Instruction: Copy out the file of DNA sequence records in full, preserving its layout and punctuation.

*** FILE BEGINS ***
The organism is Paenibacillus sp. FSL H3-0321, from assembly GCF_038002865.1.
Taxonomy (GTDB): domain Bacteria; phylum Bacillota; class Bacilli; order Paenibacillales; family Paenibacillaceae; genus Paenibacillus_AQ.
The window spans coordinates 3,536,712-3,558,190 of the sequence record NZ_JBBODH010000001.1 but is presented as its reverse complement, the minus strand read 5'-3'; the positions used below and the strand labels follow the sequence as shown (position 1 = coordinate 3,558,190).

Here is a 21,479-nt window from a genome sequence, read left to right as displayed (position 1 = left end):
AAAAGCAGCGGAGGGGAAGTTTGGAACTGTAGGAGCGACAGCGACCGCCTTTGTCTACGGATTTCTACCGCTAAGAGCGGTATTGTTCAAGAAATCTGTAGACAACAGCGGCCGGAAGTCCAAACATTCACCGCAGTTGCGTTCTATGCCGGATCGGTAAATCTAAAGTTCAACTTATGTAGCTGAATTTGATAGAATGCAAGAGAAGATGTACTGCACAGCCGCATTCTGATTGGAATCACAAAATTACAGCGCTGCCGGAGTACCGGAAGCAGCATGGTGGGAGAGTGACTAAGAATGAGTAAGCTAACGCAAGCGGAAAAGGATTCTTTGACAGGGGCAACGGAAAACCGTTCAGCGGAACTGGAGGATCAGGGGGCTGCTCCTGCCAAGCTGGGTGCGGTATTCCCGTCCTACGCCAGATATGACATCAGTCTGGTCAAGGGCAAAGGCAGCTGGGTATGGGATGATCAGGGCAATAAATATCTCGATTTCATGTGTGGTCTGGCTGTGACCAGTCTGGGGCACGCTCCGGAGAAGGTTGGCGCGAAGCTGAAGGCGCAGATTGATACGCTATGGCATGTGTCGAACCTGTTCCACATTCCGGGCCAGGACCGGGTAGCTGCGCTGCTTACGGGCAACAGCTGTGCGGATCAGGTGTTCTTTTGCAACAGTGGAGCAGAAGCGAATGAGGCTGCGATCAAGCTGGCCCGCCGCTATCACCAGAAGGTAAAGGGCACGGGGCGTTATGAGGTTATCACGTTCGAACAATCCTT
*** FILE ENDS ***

The organism is Paenibacillus sp. FSL H3-0321, from assembly GCF_038002865.1.
Taxonomy (GTDB): domain Bacteria; phylum Bacillota; class Bacilli; order Paenibacillales; family Paenibacillaceae; genus Paenibacillus_AQ.
The window spans coordinates 3,536,712-3,558,190 of the sequence record NZ_JBBODH010000001.1 but is presented as its reverse complement, the minus strand read 5'-3'; the positions used below and the strand labels follow the sequence as shown (position 1 = coordinate 3,558,190).

Here is a 21,479-nt window from a genome sequence, read left to right as displayed (position 1 = left end):
AAAAGCAGCGGAGGGGAAGTTTGGAACTGTAGGAGCGACAGCGACCGCCTTTGTCTACGGATTTCTACCGCTAAGAGCGGTATTGTTCAAGAAATCTGTAGACAACAGCGGCCGGAAGTCCAAACATTCACCGCAGTTGCGTTCTATGCCGGATCGGTAAATCTAAAGTTCAACTTATGTAGCTGAATTTGATAGAATGCAAGAGAAGATGTACTGCACAGCCGCATTCTGATTGGAATCACAAAATTACAGCGCTGCCGGAGTACCGGAAGCAGCATGGTGGGAGAGTGACTAAGAATGAGTAAGCTAACGCAAGCGGAAAAGGATTCTTTGACAGGGGCAACGGAAAACCGTTCAGCGGAACTGGAGGATCAGGGGGCTGCTCCTGCCAAGCTGGGTGCGGTATTCCCGTCCTACGCCAGATATGACATCAGTCTGGTCAAGGGCAAAGGCAGCTGGGTATGGGATGATCAGGGCAATAAATATCTCGATTTCATGTGTGGTCTGGCTGTGACCAGTCTGGGGCACGCTCCGGAGAAGGTTGGCGCGAAGCTGAAGGCGCAGATTGATACGCTATGGCATGTGTCGAACCTGTTCCACATTCCGGGCCAGGACCGGGTAGCTGCGCTGCTTACGGGCAACAGCTGTGCGGATCAGGTGTTCTTTTGCAACAGTGGAGCAGAAGCGAATGAGGCTGCGATCAAGCTGGCCCGCCGCTATCACCAGAAGGTAAAGGGCACGGGGCGTTATGAGGTTATCACGTTCGAACAATCCTT